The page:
June 10 (Bloomberg) -- Norway’s underlying inflation slowed less than estimated in May as transport and housing costs rose.
The inflation rate, adjusted for taxes and energy prices, fell to 1.4 percent from 1.5 percent in April, Oslo-based Statistics Norway said today. Prices were estimated to rise 1.1 percent, according to the median forecast of eight economists in a Bloomberg survey. Underlying consumer prices rose 0.3 percent in the month.
Policy makers at Norges Bank left the benchmark interest rate unchanged at 1.5 percent last month and kept an outlook for rates to rise in about a year from now. Policy makers said they refrained from cutting rates again, in part as the krone had weakened since a record in February.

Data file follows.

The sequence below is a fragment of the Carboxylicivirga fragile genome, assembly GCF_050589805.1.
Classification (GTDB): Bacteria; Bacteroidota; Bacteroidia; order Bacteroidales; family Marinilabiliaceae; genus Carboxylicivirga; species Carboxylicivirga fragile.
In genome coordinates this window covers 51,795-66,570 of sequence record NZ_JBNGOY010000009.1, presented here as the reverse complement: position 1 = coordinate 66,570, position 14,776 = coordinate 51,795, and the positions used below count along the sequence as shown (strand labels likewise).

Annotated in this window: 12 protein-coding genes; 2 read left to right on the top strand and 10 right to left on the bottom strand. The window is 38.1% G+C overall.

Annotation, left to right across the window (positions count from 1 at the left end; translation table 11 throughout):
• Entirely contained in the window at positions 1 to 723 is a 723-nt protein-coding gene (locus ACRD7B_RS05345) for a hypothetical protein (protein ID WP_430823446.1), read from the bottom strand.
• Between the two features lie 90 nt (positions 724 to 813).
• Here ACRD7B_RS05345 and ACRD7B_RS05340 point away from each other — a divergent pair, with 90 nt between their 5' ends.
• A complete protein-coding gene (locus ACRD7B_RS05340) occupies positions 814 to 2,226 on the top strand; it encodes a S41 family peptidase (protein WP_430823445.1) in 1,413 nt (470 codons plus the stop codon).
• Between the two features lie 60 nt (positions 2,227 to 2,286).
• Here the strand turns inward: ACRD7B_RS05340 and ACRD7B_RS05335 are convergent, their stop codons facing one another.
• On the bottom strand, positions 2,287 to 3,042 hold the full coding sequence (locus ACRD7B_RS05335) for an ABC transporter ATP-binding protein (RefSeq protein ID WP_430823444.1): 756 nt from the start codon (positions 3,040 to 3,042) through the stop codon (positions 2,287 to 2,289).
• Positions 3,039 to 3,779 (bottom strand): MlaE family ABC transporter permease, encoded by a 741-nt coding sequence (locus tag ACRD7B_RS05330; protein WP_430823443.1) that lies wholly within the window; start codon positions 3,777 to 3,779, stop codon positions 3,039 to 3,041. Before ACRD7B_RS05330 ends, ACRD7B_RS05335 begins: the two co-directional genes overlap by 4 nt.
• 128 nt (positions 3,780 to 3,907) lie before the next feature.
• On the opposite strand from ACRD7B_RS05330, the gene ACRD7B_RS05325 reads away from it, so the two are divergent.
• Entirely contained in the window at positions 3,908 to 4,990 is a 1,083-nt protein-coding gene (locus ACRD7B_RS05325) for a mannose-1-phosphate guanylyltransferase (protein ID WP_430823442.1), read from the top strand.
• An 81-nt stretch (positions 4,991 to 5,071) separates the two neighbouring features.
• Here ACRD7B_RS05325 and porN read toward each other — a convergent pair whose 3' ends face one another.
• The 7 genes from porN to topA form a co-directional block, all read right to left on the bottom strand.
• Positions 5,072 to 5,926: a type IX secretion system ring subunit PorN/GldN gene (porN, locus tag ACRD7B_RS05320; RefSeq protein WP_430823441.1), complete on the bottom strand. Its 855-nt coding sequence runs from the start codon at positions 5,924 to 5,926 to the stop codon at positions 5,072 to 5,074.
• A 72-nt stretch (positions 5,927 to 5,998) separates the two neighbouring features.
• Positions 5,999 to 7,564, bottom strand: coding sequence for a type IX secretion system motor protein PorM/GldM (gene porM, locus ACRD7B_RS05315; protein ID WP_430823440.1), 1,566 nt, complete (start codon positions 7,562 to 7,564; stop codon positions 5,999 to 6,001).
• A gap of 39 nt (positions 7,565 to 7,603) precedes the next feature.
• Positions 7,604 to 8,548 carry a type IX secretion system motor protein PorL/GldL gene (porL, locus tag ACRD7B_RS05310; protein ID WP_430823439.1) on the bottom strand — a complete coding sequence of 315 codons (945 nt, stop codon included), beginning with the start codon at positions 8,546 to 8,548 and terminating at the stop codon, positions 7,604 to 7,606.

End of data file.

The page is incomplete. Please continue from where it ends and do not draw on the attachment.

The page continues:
“I think we can say for sure that an interest rate cut is off the table,” Kari Due-Andresen, an economist at Svenska Handelsbanken AB in Oslo, said by telephone. While we expect Norges Bank “to lower the interest rate path, we don’t think it will be a very large downward revision.”
The krone, which emerged as a haven for investors seeking to evade Europe’s debt crisis, rose to a record on an import-weighted basis in February and has helped keep inflation below the bank’s 2.5 percent target since 2009. The krone has slid 3.1 percent since the February record.
The headline inflation rate was 2 percent in the year and consumer prices rose 0.1 percent in the month.
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